9. Slim it down
There’s only so far shelving can be narrowed down and still prove useful, so if leaving a large floor area in a utility room is the goal, such as in narrow utility rooms, opt for rails in its place.
These super-sized versions go right up to ceiling height to provide generous hanging areas for linens, plus they leave enough space within the floor plan for large laundry baskets on wheels for sorting and moving them.
10. Personalize with modular options
Modular shelving systems are a clever approach to getting storage that suits to a T. Hang an individual selection of components on the wall above the sink or over a washing machine so supplies are stored where they’re needed but won’t clutter surfaces.
These units from String Furniture at Utility Design can be combined to create a custom solution, and hooks and open and closed cabinets included along with shelving units of different heights.
11. Go all round
Make way for extra storage in a utility room or when designing a mudroom by fitting deep shelving near to the ceiling around the walls. Set so high it won’t intrude into the room’s useful space, but can provide a large area for tidying away the items you don’t use frequently.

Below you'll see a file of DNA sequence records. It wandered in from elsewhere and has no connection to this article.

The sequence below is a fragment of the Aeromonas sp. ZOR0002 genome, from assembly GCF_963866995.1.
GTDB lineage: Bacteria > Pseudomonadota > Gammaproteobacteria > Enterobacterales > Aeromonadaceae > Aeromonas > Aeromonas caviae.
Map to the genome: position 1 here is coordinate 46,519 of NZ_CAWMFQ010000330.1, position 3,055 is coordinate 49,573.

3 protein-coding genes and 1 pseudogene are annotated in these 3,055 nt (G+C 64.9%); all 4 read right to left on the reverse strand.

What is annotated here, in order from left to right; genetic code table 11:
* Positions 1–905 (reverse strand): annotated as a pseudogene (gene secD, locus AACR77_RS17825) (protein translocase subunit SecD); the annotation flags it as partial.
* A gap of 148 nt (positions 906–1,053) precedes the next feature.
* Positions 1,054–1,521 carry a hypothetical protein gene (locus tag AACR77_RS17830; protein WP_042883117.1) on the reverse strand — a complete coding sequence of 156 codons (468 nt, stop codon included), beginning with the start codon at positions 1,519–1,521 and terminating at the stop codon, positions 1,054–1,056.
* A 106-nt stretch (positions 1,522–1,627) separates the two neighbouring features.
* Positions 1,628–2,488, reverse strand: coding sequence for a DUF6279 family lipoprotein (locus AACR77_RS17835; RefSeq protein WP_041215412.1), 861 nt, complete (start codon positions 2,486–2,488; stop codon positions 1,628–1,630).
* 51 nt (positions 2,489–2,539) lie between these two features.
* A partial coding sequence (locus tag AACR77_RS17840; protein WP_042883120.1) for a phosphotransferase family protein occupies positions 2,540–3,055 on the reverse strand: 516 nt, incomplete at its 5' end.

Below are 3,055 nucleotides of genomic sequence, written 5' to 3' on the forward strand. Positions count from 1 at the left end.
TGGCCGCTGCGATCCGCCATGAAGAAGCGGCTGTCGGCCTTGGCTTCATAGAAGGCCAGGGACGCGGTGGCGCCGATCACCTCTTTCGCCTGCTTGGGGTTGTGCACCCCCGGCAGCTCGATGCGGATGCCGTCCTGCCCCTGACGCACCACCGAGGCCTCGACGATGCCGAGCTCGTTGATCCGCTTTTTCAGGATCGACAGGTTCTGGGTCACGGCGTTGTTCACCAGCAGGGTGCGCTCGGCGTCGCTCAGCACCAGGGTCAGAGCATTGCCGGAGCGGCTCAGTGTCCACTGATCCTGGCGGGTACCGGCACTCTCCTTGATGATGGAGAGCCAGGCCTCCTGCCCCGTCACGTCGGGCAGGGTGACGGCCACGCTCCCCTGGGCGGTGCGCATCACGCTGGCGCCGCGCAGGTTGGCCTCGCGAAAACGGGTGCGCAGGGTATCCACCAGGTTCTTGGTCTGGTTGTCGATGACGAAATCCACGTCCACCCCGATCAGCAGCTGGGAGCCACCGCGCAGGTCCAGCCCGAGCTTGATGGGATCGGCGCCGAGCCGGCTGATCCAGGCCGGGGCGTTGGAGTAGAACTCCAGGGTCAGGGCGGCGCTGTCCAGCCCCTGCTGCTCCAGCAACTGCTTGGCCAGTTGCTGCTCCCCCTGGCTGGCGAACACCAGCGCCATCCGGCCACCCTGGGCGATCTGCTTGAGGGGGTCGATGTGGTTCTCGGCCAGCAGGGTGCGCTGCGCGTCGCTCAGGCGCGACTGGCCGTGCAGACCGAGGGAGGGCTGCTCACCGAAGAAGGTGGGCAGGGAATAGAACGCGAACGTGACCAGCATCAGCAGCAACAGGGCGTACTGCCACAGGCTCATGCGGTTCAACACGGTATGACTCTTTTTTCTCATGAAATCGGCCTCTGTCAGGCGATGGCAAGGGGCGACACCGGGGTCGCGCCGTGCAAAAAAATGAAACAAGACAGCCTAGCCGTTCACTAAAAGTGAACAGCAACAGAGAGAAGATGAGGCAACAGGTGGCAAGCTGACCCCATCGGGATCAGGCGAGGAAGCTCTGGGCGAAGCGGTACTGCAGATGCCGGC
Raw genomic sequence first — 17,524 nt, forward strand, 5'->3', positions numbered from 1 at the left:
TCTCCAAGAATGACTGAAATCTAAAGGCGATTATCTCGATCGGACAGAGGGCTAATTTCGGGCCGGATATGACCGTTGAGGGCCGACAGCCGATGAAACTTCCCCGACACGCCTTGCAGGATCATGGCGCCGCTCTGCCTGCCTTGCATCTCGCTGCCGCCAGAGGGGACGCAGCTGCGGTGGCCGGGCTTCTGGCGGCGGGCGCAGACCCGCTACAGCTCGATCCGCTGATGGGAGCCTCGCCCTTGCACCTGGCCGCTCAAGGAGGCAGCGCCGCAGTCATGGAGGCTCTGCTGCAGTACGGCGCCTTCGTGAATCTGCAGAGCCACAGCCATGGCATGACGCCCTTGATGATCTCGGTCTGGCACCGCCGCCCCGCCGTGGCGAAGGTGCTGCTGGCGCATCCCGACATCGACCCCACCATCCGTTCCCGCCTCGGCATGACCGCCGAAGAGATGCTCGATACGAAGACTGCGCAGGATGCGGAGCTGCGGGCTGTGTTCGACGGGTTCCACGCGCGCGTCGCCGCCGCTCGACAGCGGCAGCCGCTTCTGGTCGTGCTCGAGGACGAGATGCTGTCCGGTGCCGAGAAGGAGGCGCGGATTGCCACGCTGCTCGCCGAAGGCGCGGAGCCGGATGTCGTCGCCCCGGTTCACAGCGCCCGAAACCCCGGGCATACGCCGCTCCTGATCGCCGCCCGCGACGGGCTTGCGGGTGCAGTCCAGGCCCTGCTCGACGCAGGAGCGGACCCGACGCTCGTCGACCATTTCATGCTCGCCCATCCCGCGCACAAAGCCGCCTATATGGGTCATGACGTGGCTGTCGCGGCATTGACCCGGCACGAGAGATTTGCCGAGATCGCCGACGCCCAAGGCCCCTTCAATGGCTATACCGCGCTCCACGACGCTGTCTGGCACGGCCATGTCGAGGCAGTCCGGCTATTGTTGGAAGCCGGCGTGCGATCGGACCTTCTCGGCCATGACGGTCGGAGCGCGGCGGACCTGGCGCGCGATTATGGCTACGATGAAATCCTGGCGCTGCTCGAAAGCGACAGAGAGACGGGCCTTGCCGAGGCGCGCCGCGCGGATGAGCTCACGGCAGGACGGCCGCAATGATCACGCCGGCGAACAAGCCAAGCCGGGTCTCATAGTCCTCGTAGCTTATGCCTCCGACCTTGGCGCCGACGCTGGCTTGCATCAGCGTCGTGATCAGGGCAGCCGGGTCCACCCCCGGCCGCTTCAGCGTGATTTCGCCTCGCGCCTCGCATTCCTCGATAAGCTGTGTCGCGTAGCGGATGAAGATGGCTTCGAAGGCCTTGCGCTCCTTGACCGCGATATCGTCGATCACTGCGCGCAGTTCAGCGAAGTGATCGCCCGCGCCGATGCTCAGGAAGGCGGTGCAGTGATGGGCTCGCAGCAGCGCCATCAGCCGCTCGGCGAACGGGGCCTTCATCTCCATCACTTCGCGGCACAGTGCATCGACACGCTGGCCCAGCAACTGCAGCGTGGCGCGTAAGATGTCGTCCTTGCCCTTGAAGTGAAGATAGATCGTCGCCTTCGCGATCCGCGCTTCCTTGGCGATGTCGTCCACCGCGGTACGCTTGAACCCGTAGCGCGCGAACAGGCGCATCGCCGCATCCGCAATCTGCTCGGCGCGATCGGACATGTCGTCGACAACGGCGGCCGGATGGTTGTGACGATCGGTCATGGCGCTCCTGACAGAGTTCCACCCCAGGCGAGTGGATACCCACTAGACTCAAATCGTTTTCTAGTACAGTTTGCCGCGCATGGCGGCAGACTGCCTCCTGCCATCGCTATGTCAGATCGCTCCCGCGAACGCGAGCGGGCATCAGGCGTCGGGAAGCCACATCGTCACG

The contents will be clearly visible, of course, so stick to pieces that look good on their own or follow the tried-and-tested tactic of storing within baskets for a consistent appearance, and a natural and tactile note.
Sarah is a freelance journalist and editor. Previously executive editor of Ideal Home, she’s specialized in interiors, property and gardens for over 20 years, and covers interior design, house design, gardens, and cleaning and organizing a home for H&G. She’s written for websites, including Houzz, Channel 4’s flagship website, 4Homes, and Future’s T3; national newspapers, including The Guardian; and magazines including Future’s Country Homes & Interiors, Homebuilding & Renovating, Period Living, and Style at Home, as well as House Beautiful, Good Homes, Grand Designs, Homes & Antiques, LandLove and The English Home among others. It’s no big surprise that she likes to put what she writes about into practice, and is a serial house renovator.